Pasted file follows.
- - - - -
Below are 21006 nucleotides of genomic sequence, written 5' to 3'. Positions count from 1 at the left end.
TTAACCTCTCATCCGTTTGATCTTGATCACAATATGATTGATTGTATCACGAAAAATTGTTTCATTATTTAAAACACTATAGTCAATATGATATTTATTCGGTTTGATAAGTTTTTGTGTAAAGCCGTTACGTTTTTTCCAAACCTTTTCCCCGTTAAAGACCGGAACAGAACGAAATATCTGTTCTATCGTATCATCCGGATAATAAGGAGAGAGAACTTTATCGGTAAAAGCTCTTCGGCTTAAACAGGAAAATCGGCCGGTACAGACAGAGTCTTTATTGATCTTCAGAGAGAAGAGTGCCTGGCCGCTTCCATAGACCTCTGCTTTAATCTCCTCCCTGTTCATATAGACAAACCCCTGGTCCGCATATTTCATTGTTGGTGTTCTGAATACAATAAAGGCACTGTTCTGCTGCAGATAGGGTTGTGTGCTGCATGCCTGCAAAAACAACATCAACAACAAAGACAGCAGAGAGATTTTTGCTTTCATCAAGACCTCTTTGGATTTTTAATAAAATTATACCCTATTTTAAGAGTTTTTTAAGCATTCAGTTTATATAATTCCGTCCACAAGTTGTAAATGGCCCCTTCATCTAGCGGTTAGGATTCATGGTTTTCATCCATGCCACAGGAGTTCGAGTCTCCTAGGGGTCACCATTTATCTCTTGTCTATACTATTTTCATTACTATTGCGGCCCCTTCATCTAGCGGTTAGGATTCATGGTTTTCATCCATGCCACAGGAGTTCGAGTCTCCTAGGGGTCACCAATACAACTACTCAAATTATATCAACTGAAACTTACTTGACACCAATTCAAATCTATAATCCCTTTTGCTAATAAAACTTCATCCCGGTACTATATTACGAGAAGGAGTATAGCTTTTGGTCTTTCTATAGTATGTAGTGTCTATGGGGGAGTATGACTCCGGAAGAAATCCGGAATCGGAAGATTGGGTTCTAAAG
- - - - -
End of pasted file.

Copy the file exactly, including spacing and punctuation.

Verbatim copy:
Below are 21006 nucleotides of genomic sequence, written 5' to 3'. Positions count from 1 at the left end.
TTAACCTCTCATCCGTTTGATCTTGATCACAATATGATTGATTGTATCACGAAAAATTGTTTCATTATTTAAAACACTATAGTCAATATGATATTTATTCGGTTTGATAAGTTTTTGTGTAAAGCCGTTACGTTTTTTCCAAACCTTTTCCCCGTTAAAGACCGGAACAGAACGAAATATCTGTTCTATCGTATCATCCGGATAATAAGGAGAGAGAACTTTATCGGTAAAAGCTCTTCGGCTTAAACAGGAAAATCGGCCGGTACAGACAGAGTCTTTATTGATCTTCAGAGAGAAGAGTGCCTGGCCGCTTCCATAGACCTCTGCTTTAATCTCCTCCCTGTTCATATAGACAAACCCCTGGTCCGCATATTTCATTGTTGGTGTTCTGAATACAATAAAGGCACTGTTCTGCTGCAGATAGGGTTGTGTGCTGCATGCCTGCAAAAACAACATCAACAACAAAGACAGCAGAGAGATTTTTGCTTTCATCAAGACCTCTTTGGATTTTTAATAAAATTATACCCTATTTTAAGAGTTTTTTAAGCATTCAGTTTATATAATTCCGTCCACAAGTTGTAAATGGCCCCTTCATCTAGCGGTTAGGATTCATGGTTTTCATCCATGCCACAGGAGTTCGAGTCTCCTAGGGGTCACCATTTATCTCTTGTCTATACTATTTTCATTACTATTGCGGCCCCTTCATCTAGCGGTTAGGATTCATGGTTTTCATCCATGCCACAGGAGTTCGAGTCTCCTAGGGGTCACCAATACAACTACTCAAATTATATCAACTGAAACTTACTTGACACCAATTCAAATCTATAATCCCTTTTGCTAATAAAACTTCATCCCGGTACTATATTACGAGAAGGAGTATAGCTTTTGGTCTTTCTATAGTATGTAGTGTCTATGGGGGAGTATGACTCCGGAAGAAATCCGGAATCGGAAGATTGGGTTCTAAAG